Kaka had to come back home, and he did. They called it a love affair that would not die, between him and AC Milan. He got to score his 100th goal in the red and black jersey, and he did it at San Siro. He put in his 30th goal in the Champions League, more than any other Brazilian ever. And he finally wore the captain's armband for the team of his heart, against Inter no less.
He will never wear No. 22 again. That belongs to Milan.
Now he's off to Orlando, where they already love him. That's typical. This is a guy who once took a taxi cab to a Champions League game. He never says a bad thing. He is a good husband and an even better father. He went to Brazil solely to cheer for his country, even though he so badly wanted to play in the World Cup. He did it for his son Luca, who looked overjoyed meeting the players on the touchline before Brazil took on Croatia in the opener.
So Kaka does things with his heart, but he made the move to Major League Soccer with his head. There was nothing else for him to accomplish at Milan. He will also get a chance to play on loan at Sao Paulo, the club of his childhood, and wrap up one more love story.
MLS did not disclose his salary, but it's assumed that it's big. But he would not come to the U.S. for the money. He speaks several languages. He is almost a citizen of the world. Carlo Ancelotti first thought he was some "young preacher," according to his book The Beautiful Games of an Ordinary Genius, when Kaka arrived at Milan in 2003, and while he is 32 years old now, Kaka is still spreading the gospel of football.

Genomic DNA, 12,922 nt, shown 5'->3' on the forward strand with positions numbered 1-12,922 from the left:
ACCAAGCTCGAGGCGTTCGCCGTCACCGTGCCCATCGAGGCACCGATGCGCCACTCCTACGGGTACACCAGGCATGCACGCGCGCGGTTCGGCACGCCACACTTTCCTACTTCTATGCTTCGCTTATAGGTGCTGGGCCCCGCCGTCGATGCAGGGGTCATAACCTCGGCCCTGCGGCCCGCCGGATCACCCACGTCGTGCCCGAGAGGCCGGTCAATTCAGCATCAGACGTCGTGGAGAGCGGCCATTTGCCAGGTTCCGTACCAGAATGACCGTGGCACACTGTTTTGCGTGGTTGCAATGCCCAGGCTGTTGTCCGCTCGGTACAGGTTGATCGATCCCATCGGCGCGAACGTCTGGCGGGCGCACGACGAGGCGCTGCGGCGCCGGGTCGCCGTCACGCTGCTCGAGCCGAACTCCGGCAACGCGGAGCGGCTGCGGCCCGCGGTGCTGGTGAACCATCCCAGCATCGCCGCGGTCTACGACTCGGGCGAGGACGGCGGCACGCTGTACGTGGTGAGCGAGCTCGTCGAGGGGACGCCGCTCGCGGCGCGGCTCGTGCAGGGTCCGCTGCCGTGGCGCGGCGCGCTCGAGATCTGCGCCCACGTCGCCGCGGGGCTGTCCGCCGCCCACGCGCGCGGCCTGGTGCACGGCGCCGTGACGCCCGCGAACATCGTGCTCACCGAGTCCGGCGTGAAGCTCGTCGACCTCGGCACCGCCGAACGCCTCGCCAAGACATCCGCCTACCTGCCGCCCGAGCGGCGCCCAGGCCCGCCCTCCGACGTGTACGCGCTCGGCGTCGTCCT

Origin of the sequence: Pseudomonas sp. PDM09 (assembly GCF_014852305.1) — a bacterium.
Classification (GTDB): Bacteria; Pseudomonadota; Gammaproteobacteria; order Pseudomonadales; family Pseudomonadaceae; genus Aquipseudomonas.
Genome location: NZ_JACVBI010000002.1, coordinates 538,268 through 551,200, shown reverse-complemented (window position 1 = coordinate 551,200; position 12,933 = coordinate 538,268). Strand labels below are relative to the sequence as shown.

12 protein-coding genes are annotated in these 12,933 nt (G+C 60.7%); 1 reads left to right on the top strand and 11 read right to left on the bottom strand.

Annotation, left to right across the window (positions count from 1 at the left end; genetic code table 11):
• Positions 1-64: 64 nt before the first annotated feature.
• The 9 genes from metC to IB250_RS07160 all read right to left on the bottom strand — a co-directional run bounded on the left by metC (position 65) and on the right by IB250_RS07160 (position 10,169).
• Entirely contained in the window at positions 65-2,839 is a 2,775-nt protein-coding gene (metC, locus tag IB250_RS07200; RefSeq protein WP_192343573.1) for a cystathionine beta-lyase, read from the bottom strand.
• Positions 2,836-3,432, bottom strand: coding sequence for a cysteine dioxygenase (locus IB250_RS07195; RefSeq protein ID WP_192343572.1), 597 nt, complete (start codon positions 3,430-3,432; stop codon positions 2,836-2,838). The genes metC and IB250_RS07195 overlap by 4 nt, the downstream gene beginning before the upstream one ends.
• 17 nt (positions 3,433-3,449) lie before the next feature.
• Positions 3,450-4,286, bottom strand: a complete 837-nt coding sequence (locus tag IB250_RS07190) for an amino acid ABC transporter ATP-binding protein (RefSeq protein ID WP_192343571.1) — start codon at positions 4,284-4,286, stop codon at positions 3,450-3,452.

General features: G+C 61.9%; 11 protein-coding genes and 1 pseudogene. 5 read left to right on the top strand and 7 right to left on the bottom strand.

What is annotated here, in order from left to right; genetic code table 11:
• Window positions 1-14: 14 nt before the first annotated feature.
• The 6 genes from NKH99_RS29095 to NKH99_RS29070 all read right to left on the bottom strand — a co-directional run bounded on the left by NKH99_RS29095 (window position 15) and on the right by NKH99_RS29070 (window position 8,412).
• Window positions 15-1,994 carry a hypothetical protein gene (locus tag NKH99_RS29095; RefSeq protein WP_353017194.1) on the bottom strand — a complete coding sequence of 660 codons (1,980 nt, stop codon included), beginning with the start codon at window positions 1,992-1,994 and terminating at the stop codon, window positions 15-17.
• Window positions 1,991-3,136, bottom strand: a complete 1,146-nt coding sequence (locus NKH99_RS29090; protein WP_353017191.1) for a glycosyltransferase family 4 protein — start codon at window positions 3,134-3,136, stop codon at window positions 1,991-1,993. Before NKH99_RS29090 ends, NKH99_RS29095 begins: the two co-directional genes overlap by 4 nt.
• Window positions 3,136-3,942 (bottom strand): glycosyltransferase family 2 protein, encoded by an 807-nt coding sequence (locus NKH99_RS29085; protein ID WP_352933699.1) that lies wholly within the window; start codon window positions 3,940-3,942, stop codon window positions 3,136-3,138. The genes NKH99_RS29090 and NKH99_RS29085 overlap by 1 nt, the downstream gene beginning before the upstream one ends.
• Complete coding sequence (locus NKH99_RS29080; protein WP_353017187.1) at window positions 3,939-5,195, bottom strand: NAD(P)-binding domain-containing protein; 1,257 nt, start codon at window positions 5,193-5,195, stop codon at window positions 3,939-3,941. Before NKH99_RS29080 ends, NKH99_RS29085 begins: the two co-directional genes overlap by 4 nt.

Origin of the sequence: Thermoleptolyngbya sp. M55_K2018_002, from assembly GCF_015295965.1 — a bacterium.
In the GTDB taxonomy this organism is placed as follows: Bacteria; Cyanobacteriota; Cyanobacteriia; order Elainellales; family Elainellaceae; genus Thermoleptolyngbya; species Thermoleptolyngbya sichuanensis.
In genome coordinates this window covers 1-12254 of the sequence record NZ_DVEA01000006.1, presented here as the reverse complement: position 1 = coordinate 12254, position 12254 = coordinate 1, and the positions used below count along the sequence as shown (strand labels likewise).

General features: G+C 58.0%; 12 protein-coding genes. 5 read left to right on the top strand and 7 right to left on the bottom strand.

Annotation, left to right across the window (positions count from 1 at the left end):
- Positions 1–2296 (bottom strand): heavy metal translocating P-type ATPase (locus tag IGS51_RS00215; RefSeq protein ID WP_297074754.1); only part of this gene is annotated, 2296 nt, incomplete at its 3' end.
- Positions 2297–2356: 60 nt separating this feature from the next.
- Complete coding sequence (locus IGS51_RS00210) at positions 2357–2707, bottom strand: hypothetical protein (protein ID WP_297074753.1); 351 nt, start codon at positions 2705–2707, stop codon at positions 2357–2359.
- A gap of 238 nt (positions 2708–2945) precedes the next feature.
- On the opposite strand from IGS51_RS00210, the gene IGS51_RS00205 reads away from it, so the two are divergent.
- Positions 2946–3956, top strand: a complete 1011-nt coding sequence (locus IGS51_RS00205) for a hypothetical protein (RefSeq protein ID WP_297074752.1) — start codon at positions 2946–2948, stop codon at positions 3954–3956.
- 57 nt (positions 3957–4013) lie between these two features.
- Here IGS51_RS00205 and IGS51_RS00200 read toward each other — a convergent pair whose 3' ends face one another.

When he arrived in Orlando this week, hundreds of fans greeted him at the airport and at the official unveiling. That's because Kaka connects with the fans like no other athlete. Kaka has nearly 20 million Twitter followers, more than LeBron James and Kobe Bryant combined. People genuinely care about him because he is a good person and a damn fine athlete.
For Milan, the decision was also a good one. Kaka was making €4 million last season, making him one of the top earners on the club. Milan have now freed up some space, if they so choose to spend some money this off-season. (A big if.)
Kaka played 37 times for Milan last season. He made a big impact to start, but then he started to wane. He was played too much. Kaka did not return to Milan to sit on the bench. He had done that enough at Real Madrid. So Clarence Seedorf, and Max Allegri before him, almost had to play him.
Now there is no obligation. And perhaps it is Keisuke Honda who benefits from this move the most. Honda was forced to play as a winger, on the periphery, for much of his first few months with Milan last season. He was not effective at all, coming in right in the middle of the season, and he did not have the space behind the strikers, where he thrives.
Just look at his performances with Japan in the World Cup: Honda scored a beautiful goal, a bullet to the net, and he weaved around the defence several times to find room for himself. He can pick out great passes as well, but he just wasn't afforded the time and place at Milan.
Now Honda can make a fresh start and a real impression on fans. After all, Milan are also the club he rooted for as a child. There is time to establish his own love story with the fans, perhaps even a chant like Kaka's.
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